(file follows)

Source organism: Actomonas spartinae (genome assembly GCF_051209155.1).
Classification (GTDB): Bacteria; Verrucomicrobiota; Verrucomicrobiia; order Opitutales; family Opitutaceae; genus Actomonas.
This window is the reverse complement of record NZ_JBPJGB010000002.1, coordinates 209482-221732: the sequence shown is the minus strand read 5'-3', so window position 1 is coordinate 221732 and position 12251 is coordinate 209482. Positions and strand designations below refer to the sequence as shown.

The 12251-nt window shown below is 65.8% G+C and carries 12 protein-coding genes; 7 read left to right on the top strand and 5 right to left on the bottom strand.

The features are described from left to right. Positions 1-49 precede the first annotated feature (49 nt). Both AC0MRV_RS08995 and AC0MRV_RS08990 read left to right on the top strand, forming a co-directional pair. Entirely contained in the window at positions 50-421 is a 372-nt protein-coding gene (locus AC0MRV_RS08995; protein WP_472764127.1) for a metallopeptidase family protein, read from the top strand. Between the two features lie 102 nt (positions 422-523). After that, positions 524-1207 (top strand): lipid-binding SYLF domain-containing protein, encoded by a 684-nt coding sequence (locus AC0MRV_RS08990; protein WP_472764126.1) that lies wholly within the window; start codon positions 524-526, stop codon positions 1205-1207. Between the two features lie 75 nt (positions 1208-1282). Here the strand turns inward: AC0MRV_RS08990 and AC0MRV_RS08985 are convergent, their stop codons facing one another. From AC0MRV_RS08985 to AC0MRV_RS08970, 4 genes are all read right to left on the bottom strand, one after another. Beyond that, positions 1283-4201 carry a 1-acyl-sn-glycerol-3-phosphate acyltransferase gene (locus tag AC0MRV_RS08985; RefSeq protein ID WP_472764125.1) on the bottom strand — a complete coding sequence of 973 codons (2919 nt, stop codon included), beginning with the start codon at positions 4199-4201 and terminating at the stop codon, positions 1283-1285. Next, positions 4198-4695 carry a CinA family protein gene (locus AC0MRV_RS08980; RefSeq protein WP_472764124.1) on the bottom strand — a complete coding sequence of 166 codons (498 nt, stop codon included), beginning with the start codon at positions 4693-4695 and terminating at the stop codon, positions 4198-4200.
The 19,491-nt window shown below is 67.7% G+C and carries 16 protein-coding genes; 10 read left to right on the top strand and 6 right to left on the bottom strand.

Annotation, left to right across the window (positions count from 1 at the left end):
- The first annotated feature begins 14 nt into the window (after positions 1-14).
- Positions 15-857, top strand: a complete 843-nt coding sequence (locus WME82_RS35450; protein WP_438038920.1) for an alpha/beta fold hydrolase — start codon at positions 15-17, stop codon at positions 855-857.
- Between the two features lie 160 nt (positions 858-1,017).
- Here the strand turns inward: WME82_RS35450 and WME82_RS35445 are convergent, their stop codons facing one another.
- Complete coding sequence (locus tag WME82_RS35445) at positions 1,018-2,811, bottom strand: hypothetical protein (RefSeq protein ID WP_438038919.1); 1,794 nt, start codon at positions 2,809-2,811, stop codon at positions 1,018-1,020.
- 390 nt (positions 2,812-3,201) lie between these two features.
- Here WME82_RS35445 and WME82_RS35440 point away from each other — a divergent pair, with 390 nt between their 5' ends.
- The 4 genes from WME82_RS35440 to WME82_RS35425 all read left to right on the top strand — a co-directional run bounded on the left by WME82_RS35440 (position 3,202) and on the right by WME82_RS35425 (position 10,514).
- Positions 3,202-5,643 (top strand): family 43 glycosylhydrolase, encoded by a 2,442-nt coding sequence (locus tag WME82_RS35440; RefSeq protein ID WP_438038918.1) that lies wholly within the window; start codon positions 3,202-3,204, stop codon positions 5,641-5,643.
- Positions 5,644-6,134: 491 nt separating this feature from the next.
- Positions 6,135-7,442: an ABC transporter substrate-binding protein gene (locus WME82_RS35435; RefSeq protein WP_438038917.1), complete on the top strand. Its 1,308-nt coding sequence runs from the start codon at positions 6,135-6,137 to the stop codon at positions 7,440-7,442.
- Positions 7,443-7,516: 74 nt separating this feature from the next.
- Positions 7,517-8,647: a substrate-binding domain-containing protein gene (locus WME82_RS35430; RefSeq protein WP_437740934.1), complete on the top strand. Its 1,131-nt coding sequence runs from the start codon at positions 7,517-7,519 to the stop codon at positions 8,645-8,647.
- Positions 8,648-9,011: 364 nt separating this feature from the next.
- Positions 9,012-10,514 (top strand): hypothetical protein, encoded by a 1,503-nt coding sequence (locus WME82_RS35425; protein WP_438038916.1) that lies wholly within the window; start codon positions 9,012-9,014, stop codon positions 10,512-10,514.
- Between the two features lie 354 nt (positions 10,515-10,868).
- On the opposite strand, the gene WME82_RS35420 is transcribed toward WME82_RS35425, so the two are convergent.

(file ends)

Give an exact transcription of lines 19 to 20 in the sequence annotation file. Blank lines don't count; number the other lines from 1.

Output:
- Positions 7,443-7,516: 74 nt separating this feature from the next.
- Positions 7,517-8,647: a substrate-binding domain-containing protein gene (locus WME82_RS35430; RefSeq protein WP_437740934.1), complete on the top strand. Its 1,131-nt coding sequence runs from the start codon at positions 7,517-7,519 to the stop codon at positions 8,645-8,647.